Sunday, May 22, 2011

A Gardeners Omelet

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There is a saying: "If you want to make an omelet, you have to break a few eggs." Meaning if you want to make or change to something better, sometimes you have to destroy something else in the process.  That is the price of progress.

The egg in my case was a 30 ft October Glory Red Maple tree that I planted in 2003. It is planted in the back of my yard up on a hill. It is a great tree, but it is just in the worst spot for my garden up there. I also have another Autumn Blaze Red Maple that I planted in 2005 that is in the direct line of sight of the tree I want to remove. So looking from the front of my house, you can't even really see this tree because the Autumn blaze is in front of it.  If you look at my corn along the fence, it is growing in a perfect U shape. The middle of the corn gets some shade from the tree where as the outer edges of the corn do not. Removing the tree will also let me expand my planting area from 4X25 to 16X25, which is substantial. The soil on that hill is very sandy and loamy, unlike the Georgia clay in most of my yard.

So today after much consideration, I removed all the limbs about 12 feet up the tree.  Now my corn is getting equal sun all the time. I will cut down the rest of the tree at some other time.

You can see the slight shade the tree puts on the corn.

This is the corn from a distance after I removed several of the limbs. Notice the U shape of the corn along the fence.  The corn on the edges is 1 to 2 feet higher than the middle

Another view from my back patio, you can see the Autumn Blaze directly below in front of the rock wall.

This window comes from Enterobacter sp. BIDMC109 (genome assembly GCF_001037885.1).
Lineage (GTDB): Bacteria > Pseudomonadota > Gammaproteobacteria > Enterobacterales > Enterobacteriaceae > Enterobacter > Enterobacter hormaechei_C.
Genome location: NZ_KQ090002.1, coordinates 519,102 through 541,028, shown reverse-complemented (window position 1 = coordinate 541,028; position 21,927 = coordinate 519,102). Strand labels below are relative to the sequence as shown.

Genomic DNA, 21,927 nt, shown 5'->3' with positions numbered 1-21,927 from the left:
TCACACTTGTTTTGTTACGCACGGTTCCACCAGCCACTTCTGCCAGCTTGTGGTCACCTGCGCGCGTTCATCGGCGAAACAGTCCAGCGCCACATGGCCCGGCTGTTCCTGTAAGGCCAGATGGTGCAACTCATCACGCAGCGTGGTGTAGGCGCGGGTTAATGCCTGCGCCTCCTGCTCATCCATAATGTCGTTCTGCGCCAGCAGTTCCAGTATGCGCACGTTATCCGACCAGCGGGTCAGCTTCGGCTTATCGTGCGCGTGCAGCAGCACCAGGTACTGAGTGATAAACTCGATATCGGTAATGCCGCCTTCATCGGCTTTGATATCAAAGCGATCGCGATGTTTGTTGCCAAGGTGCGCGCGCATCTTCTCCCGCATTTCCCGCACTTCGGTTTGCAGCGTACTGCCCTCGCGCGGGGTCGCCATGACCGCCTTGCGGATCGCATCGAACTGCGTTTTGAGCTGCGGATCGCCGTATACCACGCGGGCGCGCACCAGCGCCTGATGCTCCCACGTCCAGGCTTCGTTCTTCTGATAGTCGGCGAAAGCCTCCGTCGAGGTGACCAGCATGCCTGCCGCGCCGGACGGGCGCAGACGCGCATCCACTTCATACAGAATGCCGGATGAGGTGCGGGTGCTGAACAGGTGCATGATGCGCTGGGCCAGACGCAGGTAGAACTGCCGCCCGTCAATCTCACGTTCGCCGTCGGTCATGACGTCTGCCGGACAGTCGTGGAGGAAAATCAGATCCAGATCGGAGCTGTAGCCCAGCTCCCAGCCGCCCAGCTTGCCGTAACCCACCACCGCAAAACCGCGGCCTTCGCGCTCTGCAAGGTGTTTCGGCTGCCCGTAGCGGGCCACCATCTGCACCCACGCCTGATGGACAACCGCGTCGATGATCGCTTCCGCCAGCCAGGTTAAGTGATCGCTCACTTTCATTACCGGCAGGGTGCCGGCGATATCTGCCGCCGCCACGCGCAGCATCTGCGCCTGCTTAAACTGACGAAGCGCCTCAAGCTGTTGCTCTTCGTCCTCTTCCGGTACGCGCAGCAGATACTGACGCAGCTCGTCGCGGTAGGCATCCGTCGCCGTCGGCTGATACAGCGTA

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Annie's Granny said...

When you get that maple tree out, will you come work on my neighbor's walnut tree and the volunteer maple she has growing into my new fence? If allowed to grow, the maple will probably eventually be the end of my garden. The walnut tree is already causing shade problems, as well as being full of dead branches that fall on my garden....and once on my head.

Kris said...

I am sorry to hear that about your neighbors trees. I have a similar situation with one of my neighbors pine trees. They are shading some of my SFG beds. Have you thought about asking her to cut it down? I offered to pay for half if my neighbor cut down two of the worst looking pine trees that are leaning towards my house. It didn't work in my case, but it might be worth a try for you.

Annie's Granny said...

It's the new owner next door, the same one who doesn't pull the dead tomato vines/beans/squash from the garden along the fence. We had to have a wind damaged tree removed in 2008, and it cost nearly $2000. I don't think I want to offer to pay half! Another neighbor has asked her and volunteered her husband to help, but so far I've not heard if she got an answer.

Kris said...

Wow, that must have been a massive tree to cost that much money. Well, things always have a way of working out, hopefully this will too.

Crafty Cristy said...

I love this post. I have been having to do a little "gardener's omelet" for my garden too, but not as much work as digging out trees. I've had to yank my yellow peppers. They have done dismally and I think I bought some that were diseased. I hated to pull them, but after your post, I went and did it this morning. I feel better already. :) Maybe now I can actually get a crop from that little square foot of ground.

Kris said...

Thanks Cristy, it seems like there is always something to do or correct in a garden. I guess that is part of the fun of it.